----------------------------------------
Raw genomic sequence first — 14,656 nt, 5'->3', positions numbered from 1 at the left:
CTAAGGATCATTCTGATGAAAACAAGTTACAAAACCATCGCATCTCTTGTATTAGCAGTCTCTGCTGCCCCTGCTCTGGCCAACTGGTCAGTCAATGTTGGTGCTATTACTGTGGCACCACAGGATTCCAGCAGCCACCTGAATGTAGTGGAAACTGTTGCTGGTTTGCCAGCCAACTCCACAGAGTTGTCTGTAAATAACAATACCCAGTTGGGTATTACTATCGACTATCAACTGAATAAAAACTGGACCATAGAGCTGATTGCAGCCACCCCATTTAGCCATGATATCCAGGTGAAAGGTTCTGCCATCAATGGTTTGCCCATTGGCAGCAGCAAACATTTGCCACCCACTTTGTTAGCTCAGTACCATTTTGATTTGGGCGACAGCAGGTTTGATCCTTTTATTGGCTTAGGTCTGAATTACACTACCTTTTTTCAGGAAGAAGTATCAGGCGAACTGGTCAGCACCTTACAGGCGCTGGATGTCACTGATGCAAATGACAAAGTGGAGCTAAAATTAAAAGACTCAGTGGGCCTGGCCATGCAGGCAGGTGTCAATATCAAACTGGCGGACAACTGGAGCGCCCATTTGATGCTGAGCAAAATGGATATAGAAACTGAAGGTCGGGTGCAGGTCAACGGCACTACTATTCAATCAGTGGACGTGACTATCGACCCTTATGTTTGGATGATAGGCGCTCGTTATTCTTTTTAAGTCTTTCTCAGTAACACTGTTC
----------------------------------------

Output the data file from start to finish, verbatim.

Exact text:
Raw genomic sequence first — 14,656 nt, 5'->3', positions numbered from 1 at the left:
CTAAGGATCATTCTGATGAAAACAAGTTACAAAACCATCGCATCTCTTGTATTAGCAGTCTCTGCTGCCCCTGCTCTGGCCAACTGGTCAGTCAATGTTGGTGCTATTACTGTGGCACCACAGGATTCCAGCAGCCACCTGAATGTAGTGGAAACTGTTGCTGGTTTGCCAGCCAACTCCACAGAGTTGTCTGTAAATAACAATACCCAGTTGGGTATTACTATCGACTATCAACTGAATAAAAACTGGACCATAGAGCTGATTGCAGCCACCCCATTTAGCCATGATATCCAGGTGAAAGGTTCTGCCATCAATGGTTTGCCCATTGGCAGCAGCAAACATTTGCCACCCACTTTGTTAGCTCAGTACCATTTTGATTTGGGCGACAGCAGGTTTGATCCTTTTATTGGCTTAGGTCTGAATTACACTACCTTTTTTCAGGAAGAAGTATCAGGCGAACTGGTCAGCACCTTACAGGCGCTGGATGTCACTGATGCAAATGACAAAGTGGAGCTAAAATTAAAAGACTCAGTGGGCCTGGCCATGCAGGCAGGTGTCAATATCAAACTGGCGGACAACTGGAGCGCCCATTTGATGCTGAGCAAAATGGATATAGAAACTGAAGGTCGGGTGCAGGTCAACGGCACTACTATTCAATCAGTGGACGTGACTATCGACCCTTATGTTTGGATGATAGGCGCTCGTTATTCTTTTTAAGTCTTTCTCAGTAACACTGTTC